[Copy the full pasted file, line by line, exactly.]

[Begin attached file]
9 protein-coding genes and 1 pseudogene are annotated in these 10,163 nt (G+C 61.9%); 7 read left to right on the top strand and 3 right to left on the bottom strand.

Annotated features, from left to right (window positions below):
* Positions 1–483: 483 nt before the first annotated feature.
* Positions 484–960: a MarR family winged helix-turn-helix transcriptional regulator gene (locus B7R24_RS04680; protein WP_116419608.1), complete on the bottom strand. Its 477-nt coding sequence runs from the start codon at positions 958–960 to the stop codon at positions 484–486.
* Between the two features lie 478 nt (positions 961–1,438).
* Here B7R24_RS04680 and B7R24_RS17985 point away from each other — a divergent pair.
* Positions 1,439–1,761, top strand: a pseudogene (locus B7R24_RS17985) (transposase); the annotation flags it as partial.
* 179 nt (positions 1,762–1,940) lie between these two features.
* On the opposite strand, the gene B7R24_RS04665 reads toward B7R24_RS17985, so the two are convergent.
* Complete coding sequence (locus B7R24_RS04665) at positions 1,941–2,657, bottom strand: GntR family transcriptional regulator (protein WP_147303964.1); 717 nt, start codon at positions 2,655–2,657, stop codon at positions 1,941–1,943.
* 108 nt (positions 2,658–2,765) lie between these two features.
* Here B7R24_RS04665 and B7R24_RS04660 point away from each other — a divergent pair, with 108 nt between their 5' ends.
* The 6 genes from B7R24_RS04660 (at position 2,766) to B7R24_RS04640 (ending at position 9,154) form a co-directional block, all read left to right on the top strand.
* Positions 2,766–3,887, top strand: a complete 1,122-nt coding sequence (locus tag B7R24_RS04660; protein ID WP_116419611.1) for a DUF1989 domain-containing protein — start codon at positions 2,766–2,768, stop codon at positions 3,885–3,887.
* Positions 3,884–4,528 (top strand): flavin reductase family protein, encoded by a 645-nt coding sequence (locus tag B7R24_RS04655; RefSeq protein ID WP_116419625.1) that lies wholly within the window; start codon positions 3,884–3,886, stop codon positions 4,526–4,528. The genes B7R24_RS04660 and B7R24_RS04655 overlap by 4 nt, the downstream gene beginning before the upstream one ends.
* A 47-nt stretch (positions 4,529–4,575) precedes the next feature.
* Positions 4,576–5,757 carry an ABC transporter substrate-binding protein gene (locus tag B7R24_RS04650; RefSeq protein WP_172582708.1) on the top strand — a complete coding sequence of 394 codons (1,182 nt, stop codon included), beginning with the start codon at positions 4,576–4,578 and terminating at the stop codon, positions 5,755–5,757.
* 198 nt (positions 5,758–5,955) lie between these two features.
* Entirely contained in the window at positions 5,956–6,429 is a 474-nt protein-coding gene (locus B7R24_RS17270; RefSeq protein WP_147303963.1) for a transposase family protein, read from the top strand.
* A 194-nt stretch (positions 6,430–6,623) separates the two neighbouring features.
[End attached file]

9 protein-coding genes and 1 pseudogene are annotated in these 10,163 nt (G+C 61.9%); 7 read left to right on the top strand and 3 right to left on the bottom strand.

Annotated features, from left to right (window positions below):
* Positions 1–483: 483 nt before the first annotated feature.
* Positions 484–960: a MarR family winged helix-turn-helix transcriptional regulator gene (locus B7R24_RS04680; protein WP_116419608.1), complete on the bottom strand. Its 477-nt coding sequence runs from the start codon at positions 958–960 to the stop codon at positions 484–486.
* Between the two features lie 478 nt (positions 961–1,438).
* Here B7R24_RS04680 and B7R24_RS17985 point away from each other — a divergent pair.
* Positions 1,439–1,761, top strand: a pseudogene (locus B7R24_RS17985) (transposase); the annotation flags it as partial.
* 179 nt (positions 1,762–1,940) lie between these two features.
* On the opposite strand, the gene B7R24_RS04665 reads toward B7R24_RS17985, so the two are convergent.
* Complete coding sequence (locus B7R24_RS04665) at positions 1,941–2,657, bottom strand: GntR family transcriptional regulator (protein WP_147303964.1); 717 nt, start codon at positions 2,655–2,657, stop codon at positions 1,941–1,943.
* 108 nt (positions 2,658–2,765) lie between these two features.
* Here B7R24_RS04665 and B7R24_RS04660 point away from each other — a divergent pair, with 108 nt between their 5' ends.
* The 6 genes from B7R24_RS04660 (at position 2,766) to B7R24_RS04640 (ending at position 9,154) form a co-directional block, all read left to right on the top strand.
* Positions 2,766–3,887, top strand: a complete 1,122-nt coding sequence (locus tag B7R24_RS04660; protein ID WP_116419611.1) for a DUF1989 domain-containing protein — start codon at positions 2,766–2,768, stop codon at positions 3,885–3,887.
* Positions 3,884–4,528 (top strand): flavin reductase family protein, encoded by a 645-nt coding sequence (locus tag B7R24_RS04655; RefSeq protein ID WP_116419625.1) that lies wholly within the window; start codon positions 3,884–3,886, stop codon positions 4,526–4,528. The genes B7R24_RS04660 and B7R24_RS04655 overlap by 4 nt, the downstream gene beginning before the upstream one ends.
* A 47-nt stretch (positions 4,529–4,575) precedes the next feature.
* Positions 4,576–5,757 carry an ABC transporter substrate-binding protein gene (locus tag B7R24_RS04650; RefSeq protein WP_172582708.1) on the top strand — a complete coding sequence of 394 codons (1,182 nt, stop codon included), beginning with the start codon at positions 4,576–4,578 and terminating at the stop codon, positions 5,755–5,757.
* 198 nt (positions 5,758–5,955) lie between these two features.
* Entirely contained in the window at positions 5,956–6,429 is a 474-nt protein-coding gene (locus B7R24_RS17270; RefSeq protein WP_147303963.1) for a transposase family protein, read from the top strand.
* A 194-nt stretch (positions 6,430–6,623) separates the two neighbouring features.